Panama Papers is a trove of 11.5 million leaked internal documents from the Panamanian law firm Mossack Fonseca, showing how hundreds of thousands of people hide their wealth in offshore accounts in Panama so as to evade tax and launder money.
A Central American country, Panama is a tax haven where taxes are not imposed on offshore companies, and extensive laws protect corporate and individual financial privacy.
The Panama Papers made public the offshore accounts, and assets of 140 politicians, and public officials, among them four assets belonging to the Saraki family.
Over the past year, investigative journalists across the world have been sifting through 11.5 million internal files from the Panamanian law firm Mossack Fonseca.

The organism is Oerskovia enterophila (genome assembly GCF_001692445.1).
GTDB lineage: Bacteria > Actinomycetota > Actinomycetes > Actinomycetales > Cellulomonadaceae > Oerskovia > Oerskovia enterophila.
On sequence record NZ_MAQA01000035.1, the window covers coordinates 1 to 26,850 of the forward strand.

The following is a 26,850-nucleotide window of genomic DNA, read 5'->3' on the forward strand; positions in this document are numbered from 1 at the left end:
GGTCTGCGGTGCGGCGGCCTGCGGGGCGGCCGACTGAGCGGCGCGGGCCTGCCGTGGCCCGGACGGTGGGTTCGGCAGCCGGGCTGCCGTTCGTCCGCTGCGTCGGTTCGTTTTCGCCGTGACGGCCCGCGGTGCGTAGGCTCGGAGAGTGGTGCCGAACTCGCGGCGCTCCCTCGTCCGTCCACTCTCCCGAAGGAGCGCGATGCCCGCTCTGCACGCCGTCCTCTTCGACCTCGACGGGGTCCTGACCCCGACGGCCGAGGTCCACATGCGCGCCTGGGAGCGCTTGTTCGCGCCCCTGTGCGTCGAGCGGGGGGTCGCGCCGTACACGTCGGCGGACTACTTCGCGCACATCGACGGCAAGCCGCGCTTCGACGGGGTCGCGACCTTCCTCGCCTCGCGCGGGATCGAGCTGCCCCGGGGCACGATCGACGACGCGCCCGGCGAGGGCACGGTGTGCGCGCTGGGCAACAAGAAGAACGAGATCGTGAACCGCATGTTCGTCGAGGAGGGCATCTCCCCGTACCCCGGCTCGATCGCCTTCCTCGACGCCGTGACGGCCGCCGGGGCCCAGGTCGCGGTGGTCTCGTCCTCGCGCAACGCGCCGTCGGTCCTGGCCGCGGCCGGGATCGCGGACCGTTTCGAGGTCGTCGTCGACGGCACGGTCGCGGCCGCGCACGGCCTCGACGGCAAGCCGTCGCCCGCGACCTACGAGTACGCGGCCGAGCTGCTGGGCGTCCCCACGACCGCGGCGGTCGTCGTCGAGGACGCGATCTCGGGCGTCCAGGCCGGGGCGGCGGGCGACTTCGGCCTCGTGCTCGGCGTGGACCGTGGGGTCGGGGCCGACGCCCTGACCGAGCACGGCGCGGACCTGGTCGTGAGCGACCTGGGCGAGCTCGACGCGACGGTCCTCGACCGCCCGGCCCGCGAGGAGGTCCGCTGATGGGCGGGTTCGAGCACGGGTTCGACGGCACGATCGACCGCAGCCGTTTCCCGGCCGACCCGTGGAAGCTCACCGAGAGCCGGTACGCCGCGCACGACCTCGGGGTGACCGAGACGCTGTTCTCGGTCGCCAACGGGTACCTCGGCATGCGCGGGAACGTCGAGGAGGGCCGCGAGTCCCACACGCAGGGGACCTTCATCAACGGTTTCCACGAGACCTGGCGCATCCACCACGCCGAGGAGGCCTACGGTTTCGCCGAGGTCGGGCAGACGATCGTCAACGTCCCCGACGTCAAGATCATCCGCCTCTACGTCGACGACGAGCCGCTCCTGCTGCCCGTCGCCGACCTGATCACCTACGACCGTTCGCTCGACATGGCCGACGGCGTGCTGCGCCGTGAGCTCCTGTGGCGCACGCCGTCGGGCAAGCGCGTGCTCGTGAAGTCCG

The files were leaked to German paper, Süddeutsche Zeitung, which shared the huge trove with the International Consortium of Investigative Journalists.
The International Consortium of Investigative Journalists have promised to release a full list of companies and the people linked to them in “early May.”
Stories about the data, which has been dubbed the Panama Papers, have been published by news organizations everywhere from Argentina to Sweden.
In Iceland the country’s prime minister has been asked to resign after he was implicated in the papers.
However on Monday, Senator Bukola Saraki in a statement released by his media aide, Yusuph Olaniyonu, denied owning the assets linked to him, adding that they belong to his father-in-law.
The statement reads in part: “The property in question forms part of Saraki’s wife’s family asset. It is public knowledge that Mrs. Saraki comes from a family of independent means and wealth with numerous and varied assets acquired over decades in family estates and investments.”